Posted: April 27, 2016
(MedicalNewsToday.com) – “What treatment options are there?” This is one of the first questions to enter the minds of parents whose child receives a cancer diagnosis. Of course, the answer to this question is dependent on the type of cancer that has been diagnosed. But for children with solid tumors, the answer may also one day depend on their genetic characteristics.
The idea of treating a child with a solid tumor based on their genetic traits falls into a field known as “precision medicine,” and it is a field that has gained increasing interest for the treatment of disease in adults.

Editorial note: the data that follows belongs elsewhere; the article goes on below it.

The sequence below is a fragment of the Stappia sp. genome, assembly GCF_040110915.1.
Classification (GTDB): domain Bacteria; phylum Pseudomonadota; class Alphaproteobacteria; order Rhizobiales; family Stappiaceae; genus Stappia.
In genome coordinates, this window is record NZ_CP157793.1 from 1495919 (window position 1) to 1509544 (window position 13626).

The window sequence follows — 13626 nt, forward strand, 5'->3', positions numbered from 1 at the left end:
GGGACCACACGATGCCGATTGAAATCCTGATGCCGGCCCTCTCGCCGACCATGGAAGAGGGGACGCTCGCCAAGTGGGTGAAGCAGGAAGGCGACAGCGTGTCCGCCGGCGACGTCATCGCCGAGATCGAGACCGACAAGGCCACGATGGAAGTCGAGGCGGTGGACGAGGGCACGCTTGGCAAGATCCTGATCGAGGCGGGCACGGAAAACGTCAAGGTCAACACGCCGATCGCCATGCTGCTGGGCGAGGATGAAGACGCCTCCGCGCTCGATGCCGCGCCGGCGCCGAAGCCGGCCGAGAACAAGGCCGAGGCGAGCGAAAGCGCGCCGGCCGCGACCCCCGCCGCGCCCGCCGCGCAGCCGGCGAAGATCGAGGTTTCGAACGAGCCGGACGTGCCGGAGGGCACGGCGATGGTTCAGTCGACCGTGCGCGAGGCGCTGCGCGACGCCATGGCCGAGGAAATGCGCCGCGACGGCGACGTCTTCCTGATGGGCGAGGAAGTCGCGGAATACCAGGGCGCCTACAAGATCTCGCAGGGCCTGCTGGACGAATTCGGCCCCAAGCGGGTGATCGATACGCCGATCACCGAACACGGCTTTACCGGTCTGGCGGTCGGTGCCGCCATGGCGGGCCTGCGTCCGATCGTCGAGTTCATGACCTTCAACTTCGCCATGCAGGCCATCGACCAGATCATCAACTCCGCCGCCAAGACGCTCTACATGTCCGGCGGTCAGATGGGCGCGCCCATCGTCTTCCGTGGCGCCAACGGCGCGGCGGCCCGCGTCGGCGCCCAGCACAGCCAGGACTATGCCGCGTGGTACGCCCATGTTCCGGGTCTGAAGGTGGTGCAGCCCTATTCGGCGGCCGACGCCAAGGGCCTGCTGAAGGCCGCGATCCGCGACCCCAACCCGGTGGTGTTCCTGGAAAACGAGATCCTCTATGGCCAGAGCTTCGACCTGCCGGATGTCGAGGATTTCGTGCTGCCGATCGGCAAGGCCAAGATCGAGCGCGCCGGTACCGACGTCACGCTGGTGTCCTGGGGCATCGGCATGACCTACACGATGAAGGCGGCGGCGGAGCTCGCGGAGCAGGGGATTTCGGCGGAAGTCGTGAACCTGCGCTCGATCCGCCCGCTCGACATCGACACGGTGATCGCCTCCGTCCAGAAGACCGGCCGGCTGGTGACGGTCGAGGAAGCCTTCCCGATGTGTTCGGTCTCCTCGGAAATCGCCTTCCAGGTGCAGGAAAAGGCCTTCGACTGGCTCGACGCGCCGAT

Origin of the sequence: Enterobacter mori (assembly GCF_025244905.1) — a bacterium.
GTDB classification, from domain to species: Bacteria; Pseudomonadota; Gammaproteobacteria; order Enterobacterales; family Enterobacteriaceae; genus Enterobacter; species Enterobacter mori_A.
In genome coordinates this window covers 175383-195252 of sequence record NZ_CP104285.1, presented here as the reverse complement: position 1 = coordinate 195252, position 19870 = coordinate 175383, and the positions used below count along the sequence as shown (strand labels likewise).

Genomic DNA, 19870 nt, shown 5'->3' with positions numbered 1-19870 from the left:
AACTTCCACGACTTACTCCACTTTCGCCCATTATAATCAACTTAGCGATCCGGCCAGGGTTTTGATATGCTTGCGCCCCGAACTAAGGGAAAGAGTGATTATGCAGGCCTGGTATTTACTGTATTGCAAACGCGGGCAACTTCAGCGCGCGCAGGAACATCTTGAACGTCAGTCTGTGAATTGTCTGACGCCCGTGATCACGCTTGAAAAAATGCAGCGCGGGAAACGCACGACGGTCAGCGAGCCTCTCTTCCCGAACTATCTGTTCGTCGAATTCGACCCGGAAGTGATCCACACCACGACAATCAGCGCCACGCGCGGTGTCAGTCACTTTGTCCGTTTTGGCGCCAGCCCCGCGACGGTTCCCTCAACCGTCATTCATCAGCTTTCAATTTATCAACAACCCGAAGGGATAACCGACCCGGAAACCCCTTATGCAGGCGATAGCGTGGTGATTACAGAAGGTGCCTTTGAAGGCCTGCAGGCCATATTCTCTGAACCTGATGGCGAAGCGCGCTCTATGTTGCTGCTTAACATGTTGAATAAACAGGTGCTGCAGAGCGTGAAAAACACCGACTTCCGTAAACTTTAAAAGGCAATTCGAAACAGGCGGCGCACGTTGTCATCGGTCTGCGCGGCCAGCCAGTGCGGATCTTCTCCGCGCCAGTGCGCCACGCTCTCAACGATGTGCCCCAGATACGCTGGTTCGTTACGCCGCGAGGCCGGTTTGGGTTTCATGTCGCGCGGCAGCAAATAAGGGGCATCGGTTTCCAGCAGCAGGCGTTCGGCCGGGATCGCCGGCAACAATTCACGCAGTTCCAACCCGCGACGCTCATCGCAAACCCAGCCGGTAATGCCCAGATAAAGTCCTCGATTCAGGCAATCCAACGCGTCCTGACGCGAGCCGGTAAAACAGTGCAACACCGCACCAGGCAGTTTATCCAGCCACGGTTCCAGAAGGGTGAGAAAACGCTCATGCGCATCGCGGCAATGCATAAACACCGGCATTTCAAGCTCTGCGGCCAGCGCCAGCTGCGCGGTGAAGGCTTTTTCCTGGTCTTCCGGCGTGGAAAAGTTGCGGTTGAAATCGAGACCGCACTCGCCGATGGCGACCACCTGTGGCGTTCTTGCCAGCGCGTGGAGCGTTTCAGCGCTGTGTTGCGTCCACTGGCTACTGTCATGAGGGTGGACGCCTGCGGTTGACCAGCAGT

According to the National Institutes of Health (NIH), “precision medicine is an emerging approach for disease treatment and prevention that takes into account individual variability in genes, environment, and lifestyle for each person.”
In simple terms, precision medicine is the opposite of the “one-size-fits-all” approach that has become the norm for the treatment of human disease. Instead, it refers to therapies that are tailored to each person.
In the case of a woman with breast cancer, for example, the patient may be treated based on the unique genetic mutations present in her breast tumor.
It is hoped that precision medicine will enable faster, more effective treatment for cancer and a wealth of other diseases.
But while the approach has gained acclaim as a feasible treatment strategy for adults with cancer, the development of personalized medicine for childhood cancers is lagging.